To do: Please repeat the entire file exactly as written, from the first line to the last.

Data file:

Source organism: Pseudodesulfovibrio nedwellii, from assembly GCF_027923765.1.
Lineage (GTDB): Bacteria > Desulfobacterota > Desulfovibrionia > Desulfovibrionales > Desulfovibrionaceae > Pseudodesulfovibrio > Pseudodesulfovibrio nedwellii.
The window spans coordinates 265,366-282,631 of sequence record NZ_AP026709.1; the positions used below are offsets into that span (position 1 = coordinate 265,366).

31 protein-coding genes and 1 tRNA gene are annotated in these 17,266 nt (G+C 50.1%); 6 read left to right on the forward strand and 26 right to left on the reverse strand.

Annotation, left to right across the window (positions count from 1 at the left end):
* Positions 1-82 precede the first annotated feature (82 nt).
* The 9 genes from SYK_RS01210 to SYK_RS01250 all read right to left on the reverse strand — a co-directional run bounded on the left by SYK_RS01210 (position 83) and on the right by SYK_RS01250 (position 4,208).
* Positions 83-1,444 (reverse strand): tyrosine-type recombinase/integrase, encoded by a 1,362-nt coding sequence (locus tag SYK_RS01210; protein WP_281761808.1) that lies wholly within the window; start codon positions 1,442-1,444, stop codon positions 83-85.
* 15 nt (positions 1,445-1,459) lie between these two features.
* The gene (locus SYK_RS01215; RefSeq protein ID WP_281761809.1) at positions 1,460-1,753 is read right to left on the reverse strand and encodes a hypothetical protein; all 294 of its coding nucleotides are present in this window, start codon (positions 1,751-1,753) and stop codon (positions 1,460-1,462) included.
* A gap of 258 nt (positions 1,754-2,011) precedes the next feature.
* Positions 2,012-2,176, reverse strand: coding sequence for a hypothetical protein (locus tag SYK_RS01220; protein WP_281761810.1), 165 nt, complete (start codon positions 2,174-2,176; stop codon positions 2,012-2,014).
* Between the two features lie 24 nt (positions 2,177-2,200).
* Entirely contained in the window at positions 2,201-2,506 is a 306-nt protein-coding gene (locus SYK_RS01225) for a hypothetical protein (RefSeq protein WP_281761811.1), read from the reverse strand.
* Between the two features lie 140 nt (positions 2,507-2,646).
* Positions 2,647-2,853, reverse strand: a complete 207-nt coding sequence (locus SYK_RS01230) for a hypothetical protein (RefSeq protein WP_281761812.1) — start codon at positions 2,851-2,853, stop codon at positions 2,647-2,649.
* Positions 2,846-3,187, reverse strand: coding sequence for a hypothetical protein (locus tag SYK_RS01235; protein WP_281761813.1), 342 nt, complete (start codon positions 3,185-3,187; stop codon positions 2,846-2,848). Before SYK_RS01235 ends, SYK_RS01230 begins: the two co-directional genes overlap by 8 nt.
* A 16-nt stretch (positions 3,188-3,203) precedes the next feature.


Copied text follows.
Source organism: Pseudodesulfovibrio nedwellii, from assembly GCF_027923765.1.
Lineage (GTDB): Bacteria > Desulfobacterota > Desulfovibrionia > Desulfovibrionales > Desulfovibrionaceae > Pseudodesulfovibrio > Pseudodesulfovibrio nedwellii.
The window spans coordinates 265,366-282,631 of sequence record NZ_AP026709.1; the positions used below are offsets into that span (position 1 = coordinate 265,366).

31 protein-coding genes and 1 tRNA gene are annotated in these 17,266 nt (G+C 50.1%); 6 read left to right on the forward strand and 26 right to left on the reverse strand.

Annotation, left to right across the window (positions count from 1 at the left end):
* Positions 1-82 precede the first annotated feature (82 nt).
* The 9 genes from SYK_RS01210 to SYK_RS01250 all read right to left on the reverse strand — a co-directional run bounded on the left by SYK_RS01210 (position 83) and on the right by SYK_RS01250 (position 4,208).
* Positions 83-1,444 (reverse strand): tyrosine-type recombinase/integrase, encoded by a 1,362-nt coding sequence (locus tag SYK_RS01210; protein WP_281761808.1) that lies wholly within the window; start codon positions 1,442-1,444, stop codon positions 83-85.
* 15 nt (positions 1,445-1,459) lie between these two features.
* The gene (locus SYK_RS01215; RefSeq protein ID WP_281761809.1) at positions 1,460-1,753 is read right to left on the reverse strand and encodes a hypothetical protein; all 294 of its coding nucleotides are present in this window, start codon (positions 1,751-1,753) and stop codon (positions 1,460-1,462) included.
* A gap of 258 nt (positions 1,754-2,011) precedes the next feature.
* Positions 2,012-2,176, reverse strand: coding sequence for a hypothetical protein (locus tag SYK_RS01220; protein WP_281761810.1), 165 nt, complete (start codon positions 2,174-2,176; stop codon positions 2,012-2,014).
* Between the two features lie 24 nt (positions 2,177-2,200).
* Entirely contained in the window at positions 2,201-2,506 is a 306-nt protein-coding gene (locus SYK_RS01225) for a hypothetical protein (RefSeq protein WP_281761811.1), read from the reverse strand.
* Between the two features lie 140 nt (positions 2,507-2,646).
* Positions 2,647-2,853, reverse strand: a complete 207-nt coding sequence (locus SYK_RS01230) for a hypothetical protein (RefSeq protein WP_281761812.1) — start codon at positions 2,851-2,853, stop codon at positions 2,647-2,649.
* Positions 2,846-3,187, reverse strand: coding sequence for a hypothetical protein (locus tag SYK_RS01235; protein WP_281761813.1), 342 nt, complete (start codon positions 3,185-3,187; stop codon positions 2,846-2,848). Before SYK_RS01235 ends, SYK_RS01230 begins: the two co-directional genes overlap by 8 nt.
* A 16-nt stretch (positions 3,188-3,203) precedes the next feature.